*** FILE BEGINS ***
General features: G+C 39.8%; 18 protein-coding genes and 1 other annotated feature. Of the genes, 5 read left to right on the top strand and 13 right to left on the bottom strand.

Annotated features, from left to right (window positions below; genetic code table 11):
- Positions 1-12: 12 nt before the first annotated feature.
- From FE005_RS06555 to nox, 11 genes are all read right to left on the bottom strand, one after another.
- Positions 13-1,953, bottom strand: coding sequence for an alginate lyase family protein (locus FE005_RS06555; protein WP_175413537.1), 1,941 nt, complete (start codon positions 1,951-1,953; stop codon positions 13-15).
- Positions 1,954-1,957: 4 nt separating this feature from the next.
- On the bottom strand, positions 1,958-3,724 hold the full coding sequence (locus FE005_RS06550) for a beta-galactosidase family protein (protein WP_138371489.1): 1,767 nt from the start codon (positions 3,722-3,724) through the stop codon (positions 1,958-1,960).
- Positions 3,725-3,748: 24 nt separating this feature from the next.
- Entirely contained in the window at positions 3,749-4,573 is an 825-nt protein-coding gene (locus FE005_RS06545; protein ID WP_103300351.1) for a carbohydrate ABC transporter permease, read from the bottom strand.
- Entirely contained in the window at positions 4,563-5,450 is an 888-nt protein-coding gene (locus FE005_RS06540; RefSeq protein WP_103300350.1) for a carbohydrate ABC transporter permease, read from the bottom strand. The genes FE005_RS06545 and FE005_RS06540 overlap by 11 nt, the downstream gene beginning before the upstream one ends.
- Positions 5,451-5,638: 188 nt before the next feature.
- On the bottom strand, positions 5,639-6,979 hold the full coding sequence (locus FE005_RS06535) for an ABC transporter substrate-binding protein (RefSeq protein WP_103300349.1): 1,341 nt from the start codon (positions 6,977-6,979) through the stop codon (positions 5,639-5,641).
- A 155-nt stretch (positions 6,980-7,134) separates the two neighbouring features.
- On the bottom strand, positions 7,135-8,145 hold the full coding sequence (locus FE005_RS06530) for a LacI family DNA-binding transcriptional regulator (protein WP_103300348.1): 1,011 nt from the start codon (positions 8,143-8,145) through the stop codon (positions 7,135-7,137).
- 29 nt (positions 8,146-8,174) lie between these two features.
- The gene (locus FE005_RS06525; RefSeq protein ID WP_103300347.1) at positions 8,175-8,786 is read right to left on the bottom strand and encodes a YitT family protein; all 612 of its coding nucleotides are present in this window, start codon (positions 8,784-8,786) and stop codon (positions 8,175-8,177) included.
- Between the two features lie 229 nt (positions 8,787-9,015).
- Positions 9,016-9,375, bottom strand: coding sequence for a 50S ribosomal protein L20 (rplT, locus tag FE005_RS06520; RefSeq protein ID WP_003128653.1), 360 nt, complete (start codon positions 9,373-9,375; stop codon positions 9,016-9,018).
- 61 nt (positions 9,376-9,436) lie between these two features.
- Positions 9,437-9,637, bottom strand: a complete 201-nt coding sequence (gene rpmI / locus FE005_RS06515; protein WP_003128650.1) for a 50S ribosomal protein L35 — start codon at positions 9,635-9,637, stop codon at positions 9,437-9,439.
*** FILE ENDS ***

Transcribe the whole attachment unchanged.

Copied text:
General features: G+C 39.8%; 18 protein-coding genes and 1 other annotated feature. Of the genes, 5 read left to right on the top strand and 13 right to left on the bottom strand.

Annotated features, from left to right (window positions below; genetic code table 11):
- Positions 1-12: 12 nt before the first annotated feature.
- From FE005_RS06555 to nox, 11 genes are all read right to left on the bottom strand, one after another.
- Positions 13-1,953, bottom strand: coding sequence for an alginate lyase family protein (locus FE005_RS06555; protein WP_175413537.1), 1,941 nt, complete (start codon positions 1,951-1,953; stop codon positions 13-15).
- Positions 1,954-1,957: 4 nt separating this feature from the next.
- On the bottom strand, positions 1,958-3,724 hold the full coding sequence (locus FE005_RS06550) for a beta-galactosidase family protein (protein WP_138371489.1): 1,767 nt from the start codon (positions 3,722-3,724) through the stop codon (positions 1,958-1,960).
- Positions 3,725-3,748: 24 nt separating this feature from the next.
- Entirely contained in the window at positions 3,749-4,573 is an 825-nt protein-coding gene (locus FE005_RS06545; protein ID WP_103300351.1) for a carbohydrate ABC transporter permease, read from the bottom strand.
- Entirely contained in the window at positions 4,563-5,450 is an 888-nt protein-coding gene (locus FE005_RS06540; RefSeq protein WP_103300350.1) for a carbohydrate ABC transporter permease, read from the bottom strand. The genes FE005_RS06545 and FE005_RS06540 overlap by 11 nt, the downstream gene beginning before the upstream one ends.
- Positions 5,451-5,638: 188 nt before the next feature.
- On the bottom strand, positions 5,639-6,979 hold the full coding sequence (locus FE005_RS06535) for an ABC transporter substrate-binding protein (RefSeq protein WP_103300349.1): 1,341 nt from the start codon (positions 6,977-6,979) through the stop codon (positions 5,639-5,641).
- A 155-nt stretch (positions 6,980-7,134) separates the two neighbouring features.
- On the bottom strand, positions 7,135-8,145 hold the full coding sequence (locus FE005_RS06530) for a LacI family DNA-binding transcriptional regulator (protein WP_103300348.1): 1,011 nt from the start codon (positions 8,143-8,145) through the stop codon (positions 7,135-7,137).
- 29 nt (positions 8,146-8,174) lie between these two features.
- The gene (locus FE005_RS06525; RefSeq protein ID WP_103300347.1) at positions 8,175-8,786 is read right to left on the bottom strand and encodes a YitT family protein; all 612 of its coding nucleotides are present in this window, start codon (positions 8,784-8,786) and stop codon (positions 8,175-8,177) included.
- Between the two features lie 229 nt (positions 8,787-9,015).
- Positions 9,016-9,375, bottom strand: coding sequence for a 50S ribosomal protein L20 (rplT, locus tag FE005_RS06520; RefSeq protein ID WP_003128653.1), 360 nt, complete (start codon positions 9,373-9,375; stop codon positions 9,016-9,018).
- 61 nt (positions 9,376-9,436) lie between these two features.
- Positions 9,437-9,637, bottom strand: a complete 201-nt coding sequence (gene rpmI / locus FE005_RS06515; protein WP_003128650.1) for a 50S ribosomal protein L35 — start codon at positions 9,635-9,637, stop codon at positions 9,437-9,439.